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January 24, 2021

Rupee may weaken

Business

January 24, 2021

KARACHI: The rupee is expected to trade slightly weaker against the dollar next week, hurt by an appetite for the dollars from oil importers, traders said.

“We might see buying pressure from oil importers. Acceleration in the economic activity means a rise in the demand for the dollars to pay for energy, machinery, and equipment imports,” a foreign exchange trader said.

“The inflows may not be enough to meet the market demand. So, we anticipate the rupee to touch 161 level to the dollar with the chances of losing a bit of more ground if the inflows are not adequate to compensate.”

The rupee fell 0.14 percent, or 23 paisas, to close at 160.75/dollar in the interbank market during the outgoing week. Analysts said the rupee has a strong support line at 161.20, and it seems unlikely that will be taken in the next week.

“To see why the rupee weakened, we will need to see interest rates. While mostly range-bound, bonds and swaps jumped slightly when the central bank announced its monetary policy, but then eased down, as the markets realised that the central bank will maintain the status quo, and with no additional incentives in the interest rates, bought the dollar,” a Tresmark in a weekly report said.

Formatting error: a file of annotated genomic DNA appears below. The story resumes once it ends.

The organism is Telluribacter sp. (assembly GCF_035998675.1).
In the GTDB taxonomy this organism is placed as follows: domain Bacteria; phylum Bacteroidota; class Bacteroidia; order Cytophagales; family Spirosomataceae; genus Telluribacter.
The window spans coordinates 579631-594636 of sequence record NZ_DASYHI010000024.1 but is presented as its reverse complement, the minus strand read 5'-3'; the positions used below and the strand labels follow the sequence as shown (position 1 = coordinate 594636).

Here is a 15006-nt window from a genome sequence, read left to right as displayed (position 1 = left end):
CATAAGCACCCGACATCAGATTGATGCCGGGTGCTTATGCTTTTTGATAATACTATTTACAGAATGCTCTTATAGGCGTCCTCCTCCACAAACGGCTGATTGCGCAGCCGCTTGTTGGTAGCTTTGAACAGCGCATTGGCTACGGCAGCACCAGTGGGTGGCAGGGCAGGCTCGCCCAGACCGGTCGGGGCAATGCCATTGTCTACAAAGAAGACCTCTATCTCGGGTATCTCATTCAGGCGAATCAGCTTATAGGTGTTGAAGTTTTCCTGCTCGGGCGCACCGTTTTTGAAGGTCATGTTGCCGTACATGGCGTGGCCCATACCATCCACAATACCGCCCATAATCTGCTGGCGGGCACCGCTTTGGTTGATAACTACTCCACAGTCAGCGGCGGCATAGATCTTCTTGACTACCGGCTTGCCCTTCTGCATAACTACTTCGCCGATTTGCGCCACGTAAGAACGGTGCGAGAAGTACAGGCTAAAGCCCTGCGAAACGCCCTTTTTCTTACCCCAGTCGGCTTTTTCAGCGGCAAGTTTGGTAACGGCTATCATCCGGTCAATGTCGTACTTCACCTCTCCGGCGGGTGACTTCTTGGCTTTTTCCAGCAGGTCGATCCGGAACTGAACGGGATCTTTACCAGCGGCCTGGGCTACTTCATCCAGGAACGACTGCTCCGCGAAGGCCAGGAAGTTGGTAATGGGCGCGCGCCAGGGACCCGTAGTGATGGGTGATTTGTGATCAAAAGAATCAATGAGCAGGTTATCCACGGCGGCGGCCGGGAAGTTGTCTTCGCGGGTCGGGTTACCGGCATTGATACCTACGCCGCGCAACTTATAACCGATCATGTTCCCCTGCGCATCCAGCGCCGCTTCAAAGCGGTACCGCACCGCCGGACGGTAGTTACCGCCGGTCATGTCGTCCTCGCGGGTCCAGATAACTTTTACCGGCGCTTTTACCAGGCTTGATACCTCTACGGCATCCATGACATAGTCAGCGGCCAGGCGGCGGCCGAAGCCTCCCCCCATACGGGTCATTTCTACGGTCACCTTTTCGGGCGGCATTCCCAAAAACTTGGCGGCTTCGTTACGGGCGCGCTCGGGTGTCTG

The State Bank of Pakistan (SBP) in its monetary policy kept interest rates unchanged at 7 percent and also guided markets (for the first time) of stable interest rates in the near-term.

“Markets interpreted near-term as around May, as that is when typically inflationary pressures (Ramazan) build-up. Similarly, while macros are healthy (including exports, remittances, and current account), the new year typically brings some fresh payments and adjustments, and as outflows outpace inflows, pressure on the currency builds up,” it added.

State Bank of Pakistan Governor Dr Reza Baqir, in a post-monetary policy meeting on Friday, said that the flexible exchange rate system proved an effective way to absorb external shocks, in the toughest times of the coronavirus pandemic.

Pakistan’s exchange rate has not been hit hard by the adverse impact of the pandemic. World capital flight from risk assets to safe-havens assets triggered currency depreciation in most of the emerging markets from 15 percent to 21 percent.

However, the local currency has faced only a 3.8 percent slide against the dollar, compared with the other emerging countries during January 2020 to January 22, 2021, he said. Analysts see the impact of the recent increase in the international oil prices to be visible in the coming months’ imports.

However, they estimate the current account balance to remain largely the same at around $1.5 billion, or 0.5 to 1 percent of GDP in FY21.

Pakistan’s current account clocked in a deficit of $662 million in December versus a surplus of $513 million in the previous month, the worst since October 2019. The rupee is expected to weaken to 166 by June and 172 by the end of December.